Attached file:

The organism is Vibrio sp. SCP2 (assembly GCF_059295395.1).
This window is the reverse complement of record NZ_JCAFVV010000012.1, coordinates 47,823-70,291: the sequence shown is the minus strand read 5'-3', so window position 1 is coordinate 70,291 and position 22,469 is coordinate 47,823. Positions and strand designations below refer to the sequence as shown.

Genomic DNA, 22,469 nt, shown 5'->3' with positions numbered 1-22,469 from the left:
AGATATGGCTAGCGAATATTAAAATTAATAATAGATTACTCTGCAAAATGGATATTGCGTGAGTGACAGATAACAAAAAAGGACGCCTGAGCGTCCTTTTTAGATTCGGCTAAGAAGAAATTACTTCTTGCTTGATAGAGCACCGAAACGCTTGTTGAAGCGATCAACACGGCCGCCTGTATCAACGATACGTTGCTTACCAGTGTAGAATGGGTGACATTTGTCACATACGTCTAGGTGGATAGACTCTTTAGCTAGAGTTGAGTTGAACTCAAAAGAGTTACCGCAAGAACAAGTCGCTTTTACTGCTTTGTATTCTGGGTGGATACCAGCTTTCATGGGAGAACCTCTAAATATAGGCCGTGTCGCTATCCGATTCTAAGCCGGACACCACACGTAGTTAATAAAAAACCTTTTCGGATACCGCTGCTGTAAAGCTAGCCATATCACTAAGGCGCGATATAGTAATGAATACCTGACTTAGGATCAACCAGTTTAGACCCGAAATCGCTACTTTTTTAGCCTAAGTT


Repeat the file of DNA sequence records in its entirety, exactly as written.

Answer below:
The organism is Vibrio sp. SCP2 (assembly GCF_059295395.1).
This window is the reverse complement of record NZ_JCAFVV010000012.1, coordinates 47,823-70,291: the sequence shown is the minus strand read 5'-3', so window position 1 is coordinate 70,291 and position 22,469 is coordinate 47,823. Positions and strand designations below refer to the sequence as shown.

Genomic DNA, 22,469 nt, shown 5'->3' with positions numbered 1-22,469 from the left:
AGATATGGCTAGCGAATATTAAAATTAATAATAGATTACTCTGCAAAATGGATATTGCGTGAGTGACAGATAACAAAAAAGGACGCCTGAGCGTCCTTTTTAGATTCGGCTAAGAAGAAATTACTTCTTGCTTGATAGAGCACCGAAACGCTTGTTGAAGCGATCAACACGGCCGCCTGTATCAACGATACGTTGCTTACCAGTGTAGAATGGGTGACATTTGTCACATACGTCTAGGTGGATAGACTCTTTAGCTAGAGTTGAGTTGAACTCAAAAGAGTTACCGCAAGAACAAGTCGCTTTTACTGCTTTGTATTCTGGGTGGATACCAGCTTTCATGGGAGAACCTCTAAATATAGGCCGTGTCGCTATCCGATTCTAAGCCGGACACCACACGTAGTTAATAAAAAACCTTTTCGGATACCGCTGCTGTAAAGCTAGCCATATCACTAAGGCGCGATATAGTAATGAATACCTGACTTAGGATCAACCAGTTTAGACCCGAAATCGCTACTTTTTTAGCCTAAGTT